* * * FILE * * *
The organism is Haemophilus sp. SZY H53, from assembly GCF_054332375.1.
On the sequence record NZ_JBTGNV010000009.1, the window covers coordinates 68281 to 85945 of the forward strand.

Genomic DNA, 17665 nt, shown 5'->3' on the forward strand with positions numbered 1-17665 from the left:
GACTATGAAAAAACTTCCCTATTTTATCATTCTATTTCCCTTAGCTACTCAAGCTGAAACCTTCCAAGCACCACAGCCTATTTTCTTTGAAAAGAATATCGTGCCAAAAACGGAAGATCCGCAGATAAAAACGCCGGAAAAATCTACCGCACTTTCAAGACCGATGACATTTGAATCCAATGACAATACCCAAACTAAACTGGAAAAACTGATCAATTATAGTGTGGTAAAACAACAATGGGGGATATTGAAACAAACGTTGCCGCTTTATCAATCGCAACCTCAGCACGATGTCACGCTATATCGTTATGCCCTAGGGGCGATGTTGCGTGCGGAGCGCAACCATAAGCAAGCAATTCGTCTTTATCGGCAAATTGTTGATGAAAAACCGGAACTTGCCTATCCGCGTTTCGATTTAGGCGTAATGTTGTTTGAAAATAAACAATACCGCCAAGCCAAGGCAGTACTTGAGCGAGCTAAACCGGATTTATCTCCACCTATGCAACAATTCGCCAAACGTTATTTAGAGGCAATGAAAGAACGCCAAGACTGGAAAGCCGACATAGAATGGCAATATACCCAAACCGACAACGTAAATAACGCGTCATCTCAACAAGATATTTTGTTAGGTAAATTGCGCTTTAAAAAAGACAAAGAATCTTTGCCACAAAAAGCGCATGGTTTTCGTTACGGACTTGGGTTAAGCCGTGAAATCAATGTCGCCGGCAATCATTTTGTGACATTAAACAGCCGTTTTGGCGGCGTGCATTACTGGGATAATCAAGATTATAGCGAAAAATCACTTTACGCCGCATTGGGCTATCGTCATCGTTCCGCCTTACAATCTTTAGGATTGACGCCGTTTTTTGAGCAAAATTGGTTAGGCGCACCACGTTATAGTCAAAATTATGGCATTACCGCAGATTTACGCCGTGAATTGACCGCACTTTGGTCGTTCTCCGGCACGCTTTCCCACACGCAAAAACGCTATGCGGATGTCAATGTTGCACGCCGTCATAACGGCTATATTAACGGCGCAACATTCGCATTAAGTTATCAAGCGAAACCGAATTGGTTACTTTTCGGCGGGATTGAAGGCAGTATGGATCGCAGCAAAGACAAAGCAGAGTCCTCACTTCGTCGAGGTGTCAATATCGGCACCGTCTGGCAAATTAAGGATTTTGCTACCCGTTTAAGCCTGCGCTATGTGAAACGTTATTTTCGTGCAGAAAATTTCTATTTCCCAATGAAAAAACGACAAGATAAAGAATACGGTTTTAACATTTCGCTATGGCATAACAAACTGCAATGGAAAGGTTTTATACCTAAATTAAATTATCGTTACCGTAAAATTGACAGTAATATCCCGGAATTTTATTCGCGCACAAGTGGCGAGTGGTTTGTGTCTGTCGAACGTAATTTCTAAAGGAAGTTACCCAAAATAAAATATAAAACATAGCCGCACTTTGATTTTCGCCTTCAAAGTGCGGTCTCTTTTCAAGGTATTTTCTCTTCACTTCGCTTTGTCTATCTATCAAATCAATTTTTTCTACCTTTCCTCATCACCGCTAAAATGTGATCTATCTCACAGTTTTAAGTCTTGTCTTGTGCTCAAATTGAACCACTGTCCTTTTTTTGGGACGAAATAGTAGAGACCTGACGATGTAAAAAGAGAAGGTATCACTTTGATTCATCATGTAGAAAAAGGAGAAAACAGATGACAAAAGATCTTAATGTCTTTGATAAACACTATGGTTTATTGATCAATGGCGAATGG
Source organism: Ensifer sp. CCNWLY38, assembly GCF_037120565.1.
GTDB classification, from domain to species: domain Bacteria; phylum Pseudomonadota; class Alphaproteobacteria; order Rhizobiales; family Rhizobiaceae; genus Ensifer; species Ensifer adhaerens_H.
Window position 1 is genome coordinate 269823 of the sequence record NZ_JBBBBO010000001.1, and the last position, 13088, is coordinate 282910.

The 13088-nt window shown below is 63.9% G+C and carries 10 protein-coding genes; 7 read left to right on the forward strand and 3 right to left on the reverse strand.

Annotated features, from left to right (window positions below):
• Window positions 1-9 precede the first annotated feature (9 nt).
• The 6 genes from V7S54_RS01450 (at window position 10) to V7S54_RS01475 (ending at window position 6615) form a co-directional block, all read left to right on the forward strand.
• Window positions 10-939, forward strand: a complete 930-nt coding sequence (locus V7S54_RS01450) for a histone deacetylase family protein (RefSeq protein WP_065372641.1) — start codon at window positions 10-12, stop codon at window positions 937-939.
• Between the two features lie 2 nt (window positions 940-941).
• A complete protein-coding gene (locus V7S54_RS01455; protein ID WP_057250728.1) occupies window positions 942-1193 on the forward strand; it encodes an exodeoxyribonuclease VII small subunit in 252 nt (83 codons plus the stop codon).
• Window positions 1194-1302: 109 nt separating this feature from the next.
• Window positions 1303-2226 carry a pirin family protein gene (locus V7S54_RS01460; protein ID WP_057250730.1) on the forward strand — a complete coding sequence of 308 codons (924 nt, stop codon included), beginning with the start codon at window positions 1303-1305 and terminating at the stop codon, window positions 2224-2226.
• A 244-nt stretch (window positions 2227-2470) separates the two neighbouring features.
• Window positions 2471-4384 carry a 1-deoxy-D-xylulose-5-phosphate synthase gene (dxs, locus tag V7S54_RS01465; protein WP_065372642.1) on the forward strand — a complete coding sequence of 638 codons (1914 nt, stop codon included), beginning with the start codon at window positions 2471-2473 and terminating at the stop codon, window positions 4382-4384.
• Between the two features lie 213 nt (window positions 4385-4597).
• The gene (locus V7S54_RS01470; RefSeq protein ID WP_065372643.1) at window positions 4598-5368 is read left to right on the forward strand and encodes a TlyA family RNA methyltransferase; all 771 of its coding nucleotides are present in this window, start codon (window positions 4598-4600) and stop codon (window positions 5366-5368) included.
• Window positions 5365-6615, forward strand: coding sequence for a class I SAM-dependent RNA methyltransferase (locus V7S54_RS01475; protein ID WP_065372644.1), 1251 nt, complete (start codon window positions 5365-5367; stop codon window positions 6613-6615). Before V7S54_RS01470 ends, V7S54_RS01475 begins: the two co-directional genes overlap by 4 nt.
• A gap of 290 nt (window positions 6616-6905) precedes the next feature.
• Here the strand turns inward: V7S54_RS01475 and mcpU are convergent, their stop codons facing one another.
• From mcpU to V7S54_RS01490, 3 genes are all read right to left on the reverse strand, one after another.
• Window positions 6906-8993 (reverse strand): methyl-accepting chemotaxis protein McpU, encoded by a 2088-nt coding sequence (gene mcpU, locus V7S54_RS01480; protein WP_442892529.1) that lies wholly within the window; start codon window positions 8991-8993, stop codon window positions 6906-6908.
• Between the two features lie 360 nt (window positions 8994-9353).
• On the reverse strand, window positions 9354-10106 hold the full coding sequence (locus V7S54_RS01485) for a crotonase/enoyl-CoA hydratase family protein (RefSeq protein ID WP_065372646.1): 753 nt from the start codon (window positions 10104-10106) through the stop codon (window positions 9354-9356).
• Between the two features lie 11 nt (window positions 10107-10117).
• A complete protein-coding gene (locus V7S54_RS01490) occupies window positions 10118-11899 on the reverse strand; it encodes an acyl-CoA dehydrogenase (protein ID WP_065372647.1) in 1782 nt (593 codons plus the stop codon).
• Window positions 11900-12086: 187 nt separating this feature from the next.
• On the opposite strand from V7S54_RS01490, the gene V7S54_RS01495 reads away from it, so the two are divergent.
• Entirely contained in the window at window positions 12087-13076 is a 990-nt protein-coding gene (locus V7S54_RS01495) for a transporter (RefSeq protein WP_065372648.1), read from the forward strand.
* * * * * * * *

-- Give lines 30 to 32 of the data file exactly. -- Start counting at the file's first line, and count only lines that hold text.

• Window positions 11900-12086: 187 nt separating this feature from the next.
• On the opposite strand from V7S54_RS01490, the gene V7S54_RS01495 reads away from it, so the two are divergent.
• Entirely contained in the window at window positions 12087-13076 is a 990-nt protein-coding gene (locus V7S54_RS01495) for a transporter (RefSeq protein WP_065372648.1), read from the forward strand.